“You have an experience in life, the experience happens, then you have thoughts about the experience,” she said. “Your thoughts create the feelings that you have about the experience. Your behavior is a direct result of your feelings, which were a result of the thoughts, that were the result of the experience, and it’s a formula, and I love it, because it’s a science. You can write it down like math.”
Over time, repeated thoughts create pathways in the brain that form the neuro-network of your mind. Some of the pathways could be described as ruts, consistent negative chatter or circular analyzing, like being on a mental hamster wheel. Woodruff calls this “ruminating.”
“Rumination never solves anything, because you’re trying to take a linear formula and you’re trying to make it a circle,” she explained. “If you start seeing your life as a linear occurrence, you can actually start catching and shaping the things that you do that don’t make you happy.”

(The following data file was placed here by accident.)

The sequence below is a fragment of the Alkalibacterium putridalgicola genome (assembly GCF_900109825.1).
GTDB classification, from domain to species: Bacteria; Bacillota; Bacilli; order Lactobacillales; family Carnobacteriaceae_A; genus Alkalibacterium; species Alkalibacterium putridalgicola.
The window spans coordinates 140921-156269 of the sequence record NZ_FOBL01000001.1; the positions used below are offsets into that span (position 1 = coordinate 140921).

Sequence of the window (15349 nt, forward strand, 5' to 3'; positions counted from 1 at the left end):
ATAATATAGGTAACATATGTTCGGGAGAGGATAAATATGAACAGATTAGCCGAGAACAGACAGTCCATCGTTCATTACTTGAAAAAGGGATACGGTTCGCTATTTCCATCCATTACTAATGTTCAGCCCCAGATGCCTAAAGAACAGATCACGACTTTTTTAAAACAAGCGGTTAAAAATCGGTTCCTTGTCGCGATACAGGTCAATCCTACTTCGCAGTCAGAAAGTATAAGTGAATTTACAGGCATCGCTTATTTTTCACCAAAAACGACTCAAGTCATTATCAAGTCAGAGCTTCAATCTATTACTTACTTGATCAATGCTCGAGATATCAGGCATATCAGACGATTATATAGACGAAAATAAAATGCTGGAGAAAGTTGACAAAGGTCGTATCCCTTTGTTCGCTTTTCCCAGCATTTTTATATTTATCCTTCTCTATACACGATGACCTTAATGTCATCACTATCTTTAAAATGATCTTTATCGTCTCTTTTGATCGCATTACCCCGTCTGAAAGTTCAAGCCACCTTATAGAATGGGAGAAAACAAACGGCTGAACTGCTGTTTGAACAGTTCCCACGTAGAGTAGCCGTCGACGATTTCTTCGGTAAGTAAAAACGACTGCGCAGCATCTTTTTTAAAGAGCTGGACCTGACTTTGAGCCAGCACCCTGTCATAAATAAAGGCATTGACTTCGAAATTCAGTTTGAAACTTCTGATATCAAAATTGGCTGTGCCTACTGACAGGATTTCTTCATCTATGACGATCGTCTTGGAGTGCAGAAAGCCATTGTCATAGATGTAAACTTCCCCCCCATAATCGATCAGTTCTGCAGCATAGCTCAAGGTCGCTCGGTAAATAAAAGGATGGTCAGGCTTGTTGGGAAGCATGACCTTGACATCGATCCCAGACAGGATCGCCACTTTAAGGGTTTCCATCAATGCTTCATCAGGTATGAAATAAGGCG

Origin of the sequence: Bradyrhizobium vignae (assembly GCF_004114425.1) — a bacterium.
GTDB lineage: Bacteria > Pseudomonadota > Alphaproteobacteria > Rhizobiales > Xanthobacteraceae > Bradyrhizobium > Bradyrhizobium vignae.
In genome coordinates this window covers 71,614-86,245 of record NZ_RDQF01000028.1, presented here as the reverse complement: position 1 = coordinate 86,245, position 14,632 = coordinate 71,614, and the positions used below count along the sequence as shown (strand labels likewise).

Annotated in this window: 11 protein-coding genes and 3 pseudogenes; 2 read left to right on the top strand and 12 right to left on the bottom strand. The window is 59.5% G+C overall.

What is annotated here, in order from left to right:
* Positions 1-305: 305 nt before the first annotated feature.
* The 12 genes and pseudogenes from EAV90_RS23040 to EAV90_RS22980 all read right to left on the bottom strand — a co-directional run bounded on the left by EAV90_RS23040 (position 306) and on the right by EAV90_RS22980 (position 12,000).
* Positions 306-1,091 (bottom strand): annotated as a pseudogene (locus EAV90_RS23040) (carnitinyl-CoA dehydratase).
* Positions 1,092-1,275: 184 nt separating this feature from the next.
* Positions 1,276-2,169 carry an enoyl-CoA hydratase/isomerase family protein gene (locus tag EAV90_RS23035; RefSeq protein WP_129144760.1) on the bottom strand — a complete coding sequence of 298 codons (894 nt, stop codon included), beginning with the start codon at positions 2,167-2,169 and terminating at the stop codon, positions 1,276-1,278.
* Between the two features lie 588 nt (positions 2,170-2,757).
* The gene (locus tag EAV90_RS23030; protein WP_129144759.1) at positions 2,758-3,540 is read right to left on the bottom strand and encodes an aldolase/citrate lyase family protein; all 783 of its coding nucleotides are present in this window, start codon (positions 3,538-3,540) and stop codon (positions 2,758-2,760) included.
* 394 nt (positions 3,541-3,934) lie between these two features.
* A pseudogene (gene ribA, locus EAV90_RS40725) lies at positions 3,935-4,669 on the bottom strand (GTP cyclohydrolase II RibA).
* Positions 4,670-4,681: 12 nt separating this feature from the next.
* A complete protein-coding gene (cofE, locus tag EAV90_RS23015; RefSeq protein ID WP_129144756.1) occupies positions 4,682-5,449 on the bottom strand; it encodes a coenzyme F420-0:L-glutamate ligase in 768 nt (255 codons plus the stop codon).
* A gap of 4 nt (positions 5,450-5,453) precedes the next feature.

For example, most people worry, and one worry can wreck an entire day, but you can ask yourself, “What can I do different?” The book teaches you what you can do different, Woodruff said.
One of the exercises calls for designating a particular “worry time,” followed by a “solution time.”
“You have to have a solution time, because a problem continues to be a problem, and only grows like an infection if you don’t also tie it with a solution time.”
In another exercise, as soon as you get out of bed in the morning, you place a pencil between your lips and hold it there for five minutes while you make your coffee or cook breakfast.
It may seem silly, Woodruff said, but the exercise forces you to use your smile muscles, and they signal to the brain that you are happy, so the brain releases natural opiates and serotonin that make you feel good. Your brain doesn’t know the difference between a true smile and a forced smile.
“So, you actually start your day off feeling happy,” she said. “That’s actually the first exercise in the book, and you do it every day.”